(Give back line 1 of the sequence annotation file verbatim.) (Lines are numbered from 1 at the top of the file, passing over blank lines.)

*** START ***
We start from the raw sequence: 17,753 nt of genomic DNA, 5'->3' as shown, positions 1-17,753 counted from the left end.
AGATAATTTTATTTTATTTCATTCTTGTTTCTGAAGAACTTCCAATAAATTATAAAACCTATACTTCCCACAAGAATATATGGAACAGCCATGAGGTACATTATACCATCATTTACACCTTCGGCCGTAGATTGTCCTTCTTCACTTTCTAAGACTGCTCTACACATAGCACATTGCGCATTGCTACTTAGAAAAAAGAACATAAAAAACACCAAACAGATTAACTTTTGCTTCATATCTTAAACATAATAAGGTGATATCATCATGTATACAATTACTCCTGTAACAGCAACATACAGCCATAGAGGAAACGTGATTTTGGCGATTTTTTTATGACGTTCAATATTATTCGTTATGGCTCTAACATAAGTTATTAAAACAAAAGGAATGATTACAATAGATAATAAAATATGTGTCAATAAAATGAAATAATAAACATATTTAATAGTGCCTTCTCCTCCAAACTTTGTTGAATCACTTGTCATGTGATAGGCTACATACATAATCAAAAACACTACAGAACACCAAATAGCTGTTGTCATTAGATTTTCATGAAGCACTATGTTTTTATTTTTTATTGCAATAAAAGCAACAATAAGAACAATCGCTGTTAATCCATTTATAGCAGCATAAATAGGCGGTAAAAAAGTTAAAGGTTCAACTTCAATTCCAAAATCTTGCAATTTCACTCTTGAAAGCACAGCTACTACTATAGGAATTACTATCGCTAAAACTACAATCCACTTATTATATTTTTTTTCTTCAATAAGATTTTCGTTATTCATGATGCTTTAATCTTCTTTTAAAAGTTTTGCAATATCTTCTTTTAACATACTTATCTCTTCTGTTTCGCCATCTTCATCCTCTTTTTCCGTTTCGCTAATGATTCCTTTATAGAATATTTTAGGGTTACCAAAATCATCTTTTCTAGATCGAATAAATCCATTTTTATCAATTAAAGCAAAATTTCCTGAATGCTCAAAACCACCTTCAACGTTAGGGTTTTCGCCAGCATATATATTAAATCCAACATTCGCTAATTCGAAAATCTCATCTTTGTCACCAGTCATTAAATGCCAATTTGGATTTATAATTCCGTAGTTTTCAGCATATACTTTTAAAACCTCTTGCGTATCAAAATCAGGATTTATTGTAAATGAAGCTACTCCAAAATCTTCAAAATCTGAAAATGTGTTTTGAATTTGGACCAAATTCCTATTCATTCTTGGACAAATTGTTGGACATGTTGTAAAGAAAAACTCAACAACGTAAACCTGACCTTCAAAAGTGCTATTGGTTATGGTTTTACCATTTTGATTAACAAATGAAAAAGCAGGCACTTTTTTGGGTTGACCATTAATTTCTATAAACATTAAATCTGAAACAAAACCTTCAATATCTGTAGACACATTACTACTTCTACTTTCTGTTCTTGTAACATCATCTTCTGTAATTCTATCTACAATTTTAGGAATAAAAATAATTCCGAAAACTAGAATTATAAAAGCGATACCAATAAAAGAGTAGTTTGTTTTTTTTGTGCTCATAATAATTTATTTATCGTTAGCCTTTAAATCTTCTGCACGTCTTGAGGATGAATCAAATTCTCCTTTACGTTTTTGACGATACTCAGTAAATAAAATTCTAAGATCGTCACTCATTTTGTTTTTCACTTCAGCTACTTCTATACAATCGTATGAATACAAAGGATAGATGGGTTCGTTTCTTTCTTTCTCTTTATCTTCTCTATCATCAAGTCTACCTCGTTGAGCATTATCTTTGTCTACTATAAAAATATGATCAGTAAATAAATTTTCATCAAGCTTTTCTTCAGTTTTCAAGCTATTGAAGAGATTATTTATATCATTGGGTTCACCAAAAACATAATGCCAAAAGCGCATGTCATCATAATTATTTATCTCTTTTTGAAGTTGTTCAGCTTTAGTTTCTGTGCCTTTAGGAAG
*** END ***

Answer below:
We start from the raw sequence: 17,753 nt of genomic DNA, 5'->3' as shown, positions 1-17,753 counted from the left end.